The theory is that for people that do not gain weight, a 5000 calorie meal would be compensated by increased metabolism so that they burn all these calories. You would think the energy produced in this process would make their skin hot to the touch! Could it be that the body instead just extracts the energy it thinks it needs from the food and discards the rest? To me, this seems a much more plausible explanation but I can find no source that entertains the idea. There are “set point” theories, i.e. that the body tends to find a comfortable weight and stays there regardless of how much or how little we eat. The set point theory is still assuming increased/decreased metabolism though.

To lose weight, the available energy from food needs to be less that what the body needs. We are told that to lose 1 pound of fat, we need to eat 3,500 calories less that what we burn. However, all the weight loss studies I have seen fail to confirm this stated “truth”. Long term weight loss is always less than what the theoretical value dictates. Why is that? Calorie count wrong? Food composition plays a role? Metabolic rate incorrect? Why are they never interested to find out the reason for this discrepancy in the studies?

Weight loss continues to be pure guesswork. Recommendations based on 100 year old science. Trial and error. Individual adjustments required. Is it surprising that so many dieters fail? Just give up due to frustration due to lack of understanding of why our efforts are not producing results?

If the medical community would provide us with tools to lose weight in a safe and healthy manner there would be no need for drastic measures like Kimkins. Kimkins appeal is that starvation works. For a short period of time. They just don’t tell you that you are bound to regain the weight and may have developed medical problems from it. Slow and steady is the way to go with weight loss. We didn’t gain weight overnight and shouldn’t expect to lose it overnight either.

 

 

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Comments

Food intolerances and the amounts of enzymes you make effect how much you absorb. e.g. someone coming from a low fat diet and changing to a high fat diet may temporarily not absorb the fat properly due to lack of enzymes, same with anything really. Even fibre interferes with absorption then at the same time some fibre can get converted to fat? Did you know that carbs are heat producing?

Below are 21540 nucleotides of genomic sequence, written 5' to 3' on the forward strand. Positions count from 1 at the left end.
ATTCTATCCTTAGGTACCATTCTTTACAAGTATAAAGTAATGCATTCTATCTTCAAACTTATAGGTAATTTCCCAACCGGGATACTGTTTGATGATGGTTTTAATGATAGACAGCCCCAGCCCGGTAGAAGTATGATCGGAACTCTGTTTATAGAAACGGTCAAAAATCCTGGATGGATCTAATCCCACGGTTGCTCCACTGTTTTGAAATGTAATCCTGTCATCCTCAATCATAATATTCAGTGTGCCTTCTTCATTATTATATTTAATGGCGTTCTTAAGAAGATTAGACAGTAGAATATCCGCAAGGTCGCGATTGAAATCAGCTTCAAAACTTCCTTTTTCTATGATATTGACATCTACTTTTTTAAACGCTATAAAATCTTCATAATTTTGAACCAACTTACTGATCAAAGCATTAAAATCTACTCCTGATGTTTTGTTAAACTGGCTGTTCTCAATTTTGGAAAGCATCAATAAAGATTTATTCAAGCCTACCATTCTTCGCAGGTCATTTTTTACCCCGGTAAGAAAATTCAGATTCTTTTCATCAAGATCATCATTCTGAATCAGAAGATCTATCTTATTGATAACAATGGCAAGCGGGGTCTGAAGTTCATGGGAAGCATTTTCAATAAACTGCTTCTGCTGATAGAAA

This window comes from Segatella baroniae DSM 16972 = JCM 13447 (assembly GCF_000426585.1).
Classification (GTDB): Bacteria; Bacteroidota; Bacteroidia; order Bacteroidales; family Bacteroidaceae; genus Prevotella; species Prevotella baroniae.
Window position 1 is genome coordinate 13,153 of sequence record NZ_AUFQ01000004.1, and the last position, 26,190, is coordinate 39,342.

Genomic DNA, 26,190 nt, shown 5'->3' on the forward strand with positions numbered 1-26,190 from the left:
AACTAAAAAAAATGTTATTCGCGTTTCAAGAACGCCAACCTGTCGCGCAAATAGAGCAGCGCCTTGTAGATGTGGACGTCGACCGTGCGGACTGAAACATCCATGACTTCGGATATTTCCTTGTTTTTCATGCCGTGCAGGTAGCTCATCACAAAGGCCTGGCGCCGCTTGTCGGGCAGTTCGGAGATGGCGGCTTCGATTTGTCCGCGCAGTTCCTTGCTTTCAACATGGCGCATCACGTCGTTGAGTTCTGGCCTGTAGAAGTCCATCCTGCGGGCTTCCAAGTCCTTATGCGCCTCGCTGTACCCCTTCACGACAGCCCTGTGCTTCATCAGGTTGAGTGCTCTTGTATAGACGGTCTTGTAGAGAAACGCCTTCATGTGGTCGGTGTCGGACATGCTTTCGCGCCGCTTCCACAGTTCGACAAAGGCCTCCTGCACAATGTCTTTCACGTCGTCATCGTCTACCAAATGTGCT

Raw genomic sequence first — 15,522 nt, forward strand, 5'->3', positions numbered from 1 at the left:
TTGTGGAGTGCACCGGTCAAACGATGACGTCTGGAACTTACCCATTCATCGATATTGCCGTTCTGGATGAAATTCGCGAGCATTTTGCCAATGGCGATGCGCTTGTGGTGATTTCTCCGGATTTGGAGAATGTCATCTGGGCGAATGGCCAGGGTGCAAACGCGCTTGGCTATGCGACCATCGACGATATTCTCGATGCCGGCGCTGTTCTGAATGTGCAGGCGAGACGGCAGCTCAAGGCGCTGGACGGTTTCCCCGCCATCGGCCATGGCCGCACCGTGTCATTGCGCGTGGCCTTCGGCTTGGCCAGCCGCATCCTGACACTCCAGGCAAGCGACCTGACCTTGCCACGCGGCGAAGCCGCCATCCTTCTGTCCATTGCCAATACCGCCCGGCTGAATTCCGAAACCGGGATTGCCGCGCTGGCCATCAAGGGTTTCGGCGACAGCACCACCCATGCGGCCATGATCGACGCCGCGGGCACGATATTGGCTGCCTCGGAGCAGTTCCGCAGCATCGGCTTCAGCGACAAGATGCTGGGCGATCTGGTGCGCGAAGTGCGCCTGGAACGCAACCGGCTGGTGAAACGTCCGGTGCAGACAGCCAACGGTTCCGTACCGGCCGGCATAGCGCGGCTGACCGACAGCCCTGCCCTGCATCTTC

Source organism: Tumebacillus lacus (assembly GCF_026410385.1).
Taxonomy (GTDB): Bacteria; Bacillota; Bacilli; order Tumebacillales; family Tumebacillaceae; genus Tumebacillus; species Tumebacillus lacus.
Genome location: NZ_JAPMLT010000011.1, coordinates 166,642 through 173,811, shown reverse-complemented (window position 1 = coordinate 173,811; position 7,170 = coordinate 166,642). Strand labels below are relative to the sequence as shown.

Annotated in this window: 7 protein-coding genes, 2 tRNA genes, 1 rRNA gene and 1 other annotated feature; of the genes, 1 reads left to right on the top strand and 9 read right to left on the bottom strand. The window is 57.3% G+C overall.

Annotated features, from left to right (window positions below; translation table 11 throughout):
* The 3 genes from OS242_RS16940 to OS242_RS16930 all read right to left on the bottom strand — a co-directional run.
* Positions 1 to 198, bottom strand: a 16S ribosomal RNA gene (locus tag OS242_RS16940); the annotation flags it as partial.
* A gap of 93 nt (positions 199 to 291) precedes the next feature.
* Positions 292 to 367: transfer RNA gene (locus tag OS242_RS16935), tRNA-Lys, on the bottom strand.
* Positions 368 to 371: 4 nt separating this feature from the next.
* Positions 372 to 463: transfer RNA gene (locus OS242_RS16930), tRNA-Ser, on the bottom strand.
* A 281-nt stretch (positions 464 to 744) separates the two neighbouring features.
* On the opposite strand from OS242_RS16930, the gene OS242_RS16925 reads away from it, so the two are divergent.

So many variables, its really hit and miss in a lot of ways. Heck just the other day I was reading a blog post about the calories from almonds not being absorbed properly.

Sherrie – Interesting. A lot more to research. I don’t claim to know much, I just vent my frustration from lack of easy-to-find answers or guidelines. Instead of the old accepted “truths”.
I agree with almonds based on my own observations. And peanuts. Raw carrots. Seems that a lot of those are not fully digested but I bet they burn well in a bomb calorimeter.

Something else people need to realize about the “set point” theory, weight is controlled by genetics too. Plus genetics plays a big part on how you utilize food hence all the ethnic predispositions to many diseases associated with obesity.

The old saying you are what you eat is flawed. It should really be you are what your body does with what you eat.

Yep and then you tie it in with only very limited amounts of calories and nutrients AKA Kimkin and who knows…